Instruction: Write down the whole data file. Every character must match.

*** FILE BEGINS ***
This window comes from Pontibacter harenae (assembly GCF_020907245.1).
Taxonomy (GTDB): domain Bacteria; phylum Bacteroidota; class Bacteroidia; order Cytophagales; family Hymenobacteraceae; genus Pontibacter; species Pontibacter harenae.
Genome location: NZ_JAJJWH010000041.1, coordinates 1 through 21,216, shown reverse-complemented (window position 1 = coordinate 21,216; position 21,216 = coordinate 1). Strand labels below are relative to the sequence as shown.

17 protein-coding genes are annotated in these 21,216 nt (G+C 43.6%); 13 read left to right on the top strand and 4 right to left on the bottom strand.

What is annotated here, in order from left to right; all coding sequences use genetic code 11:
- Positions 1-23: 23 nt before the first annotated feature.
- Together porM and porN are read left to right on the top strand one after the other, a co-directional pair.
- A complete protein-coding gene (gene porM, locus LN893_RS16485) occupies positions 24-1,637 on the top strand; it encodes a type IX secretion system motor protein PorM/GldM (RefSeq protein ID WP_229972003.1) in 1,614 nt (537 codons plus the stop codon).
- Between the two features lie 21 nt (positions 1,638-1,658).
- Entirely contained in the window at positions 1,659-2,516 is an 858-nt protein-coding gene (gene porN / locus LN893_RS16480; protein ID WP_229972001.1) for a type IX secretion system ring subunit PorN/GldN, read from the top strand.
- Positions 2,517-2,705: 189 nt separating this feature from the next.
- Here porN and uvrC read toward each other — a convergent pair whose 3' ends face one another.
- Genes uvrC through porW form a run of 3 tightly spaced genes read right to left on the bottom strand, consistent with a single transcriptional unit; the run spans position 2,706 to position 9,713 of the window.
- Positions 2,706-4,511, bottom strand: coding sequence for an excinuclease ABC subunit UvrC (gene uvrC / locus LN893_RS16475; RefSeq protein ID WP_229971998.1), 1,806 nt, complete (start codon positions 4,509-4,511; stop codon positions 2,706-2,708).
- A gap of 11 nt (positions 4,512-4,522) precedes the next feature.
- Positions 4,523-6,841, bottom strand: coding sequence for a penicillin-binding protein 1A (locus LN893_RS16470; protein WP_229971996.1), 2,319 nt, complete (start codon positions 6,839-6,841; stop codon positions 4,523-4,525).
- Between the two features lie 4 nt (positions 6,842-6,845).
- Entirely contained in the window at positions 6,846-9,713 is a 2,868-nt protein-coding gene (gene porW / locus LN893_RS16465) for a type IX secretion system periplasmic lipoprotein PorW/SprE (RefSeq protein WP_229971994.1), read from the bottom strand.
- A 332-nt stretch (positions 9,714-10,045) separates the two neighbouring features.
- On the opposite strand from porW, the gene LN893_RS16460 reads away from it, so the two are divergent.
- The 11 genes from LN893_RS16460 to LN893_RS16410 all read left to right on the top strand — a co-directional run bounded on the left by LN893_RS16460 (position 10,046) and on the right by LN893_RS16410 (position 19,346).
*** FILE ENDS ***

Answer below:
This window comes from Pontibacter harenae (assembly GCF_020907245.1).
Taxonomy (GTDB): domain Bacteria; phylum Bacteroidota; class Bacteroidia; order Cytophagales; family Hymenobacteraceae; genus Pontibacter; species Pontibacter harenae.
Genome location: NZ_JAJJWH010000041.1, coordinates 1 through 21,216, shown reverse-complemented (window position 1 = coordinate 21,216; position 21,216 = coordinate 1). Strand labels below are relative to the sequence as shown.

17 protein-coding genes are annotated in these 21,216 nt (G+C 43.6%); 13 read left to right on the top strand and 4 right to left on the bottom strand.

What is annotated here, in order from left to right; all coding sequences use genetic code 11:
- Positions 1-23: 23 nt before the first annotated feature.
- Together porM and porN are read left to right on the top strand one after the other, a co-directional pair.
- A complete protein-coding gene (gene porM, locus LN893_RS16485) occupies positions 24-1,637 on the top strand; it encodes a type IX secretion system motor protein PorM/GldM (RefSeq protein ID WP_229972003.1) in 1,614 nt (537 codons plus the stop codon).
- Between the two features lie 21 nt (positions 1,638-1,658).
- Entirely contained in the window at positions 1,659-2,516 is an 858-nt protein-coding gene (gene porN / locus LN893_RS16480; protein ID WP_229972001.1) for a type IX secretion system ring subunit PorN/GldN, read from the top strand.
- Positions 2,517-2,705: 189 nt separating this feature from the next.
- Here porN and uvrC read toward each other — a convergent pair whose 3' ends face one another.
- Genes uvrC through porW form a run of 3 tightly spaced genes read right to left on the bottom strand, consistent with a single transcriptional unit; the run spans position 2,706 to position 9,713 of the window.
- Positions 2,706-4,511, bottom strand: coding sequence for an excinuclease ABC subunit UvrC (gene uvrC / locus LN893_RS16475; RefSeq protein ID WP_229971998.1), 1,806 nt, complete (start codon positions 4,509-4,511; stop codon positions 2,706-2,708).
- A gap of 11 nt (positions 4,512-4,522) precedes the next feature.
- Positions 4,523-6,841, bottom strand: coding sequence for a penicillin-binding protein 1A (locus LN893_RS16470; protein WP_229971996.1), 2,319 nt, complete (start codon positions 6,839-6,841; stop codon positions 4,523-4,525).
- Between the two features lie 4 nt (positions 6,842-6,845).
- Entirely contained in the window at positions 6,846-9,713 is a 2,868-nt protein-coding gene (gene porW / locus LN893_RS16465) for a type IX secretion system periplasmic lipoprotein PorW/SprE (RefSeq protein WP_229971994.1), read from the bottom strand.
- A 332-nt stretch (positions 9,714-10,045) separates the two neighbouring features.
- On the opposite strand from porW, the gene LN893_RS16460 reads away from it, so the two are divergent.
- The 11 genes from LN893_RS16460 to LN893_RS16410 all read left to right on the top strand — a co-directional run bounded on the left by LN893_RS16460 (position 10,046) and on the right by LN893_RS16410 (position 19,346).